ABCs of the National Flood Insurance Program

Public Works Resource
July 27, 2012 — 1,510 views  
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According to the Federal Emergency Management Agency (FEMA), the National Flood Insurance Program (NFIP) was created by Congress in 1968 to provide a way for property owners to financially protect themselves in regards to flooding. This is important because standard homeowners insurance does not cover flooding, yet many homeowners are at risk of conditions such as heavy rains, hurricanes and tropical storms.

The NFIP offers flood insurance to homeowners, business owners and renters who are located in a community that participates in the NFIP. The agency states that participating communities have agreed to adopt and enforce FEMA requirements. These mandates have been set forth to reduce the risk of flooding. Nearly 21,000 communities nationwide participate in the NFIP.

Flood insurance provided by the NFIP protects two types of properties - an owner's building and his or her possessions. However, the insurance does not cover the land on which the property is located. The organization explains building coverage includes elements such as the foundation, plumbing and electrical systems, appliances and carpeting or flooring. Items covered under possessions include furniture, electronics, clothing, portable appliances, curtains and washers and dryers.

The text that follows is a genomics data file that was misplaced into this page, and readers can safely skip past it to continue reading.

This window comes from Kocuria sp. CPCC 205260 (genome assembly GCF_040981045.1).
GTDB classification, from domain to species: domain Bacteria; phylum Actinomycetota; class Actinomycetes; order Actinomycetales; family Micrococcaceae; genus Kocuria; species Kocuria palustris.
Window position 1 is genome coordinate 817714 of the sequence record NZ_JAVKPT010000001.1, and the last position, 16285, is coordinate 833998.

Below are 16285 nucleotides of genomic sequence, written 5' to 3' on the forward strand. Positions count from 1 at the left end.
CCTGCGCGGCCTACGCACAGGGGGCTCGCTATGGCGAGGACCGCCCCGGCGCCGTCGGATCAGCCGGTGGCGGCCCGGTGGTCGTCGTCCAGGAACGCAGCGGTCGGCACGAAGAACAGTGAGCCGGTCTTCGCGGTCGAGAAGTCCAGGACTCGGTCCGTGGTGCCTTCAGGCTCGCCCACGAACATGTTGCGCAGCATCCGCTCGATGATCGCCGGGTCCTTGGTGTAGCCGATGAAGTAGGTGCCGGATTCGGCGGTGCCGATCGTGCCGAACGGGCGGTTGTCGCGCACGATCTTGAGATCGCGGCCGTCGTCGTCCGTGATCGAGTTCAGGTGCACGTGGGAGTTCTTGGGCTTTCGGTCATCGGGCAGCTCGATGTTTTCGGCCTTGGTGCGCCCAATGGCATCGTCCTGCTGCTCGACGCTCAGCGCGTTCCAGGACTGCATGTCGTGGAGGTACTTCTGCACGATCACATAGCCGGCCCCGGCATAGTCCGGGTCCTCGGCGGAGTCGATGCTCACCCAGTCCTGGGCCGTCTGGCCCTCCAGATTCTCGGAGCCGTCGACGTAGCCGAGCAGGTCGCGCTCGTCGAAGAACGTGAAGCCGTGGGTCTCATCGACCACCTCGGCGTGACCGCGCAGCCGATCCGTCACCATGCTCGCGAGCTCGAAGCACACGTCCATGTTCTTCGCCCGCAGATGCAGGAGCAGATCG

Some properties are required by law to have flood insurance, such as those located in high-risk flood areas. Homes and buildings that have a 1 percent or greater chance of flooding during the year are considered high-risk, according to FEMA. This means they have a 26 percent greater chance of flooding during a 30-year mortgage. However, any lender can require flood insurance, even if a property is not in a high-risk area as determined by federal regulations.

Fox News reports that in June 2012, Congress approved a five-year extension to the NFIP. If the program was not renewed, the fragile housing market may have suffered as prospective homeowners in high-risk flood areas would have been unable to close on mortgages, states the news outlet. In 2010, a lapse in the program that lasted for two months caused around 1,400 home sales to be cancelled per day.

This extension hopes to place the program on better financial grounds than it was in 2005, when Hurricane Katrina left the NFIP owing the U.S. Treasury Department billions of dollars. In June 2012, the program still owed nearly $18 billion. The new plan grants the government increased flexibility to raise rates and ends federal coverage of certain properties such as vacation homes, reveals the source.

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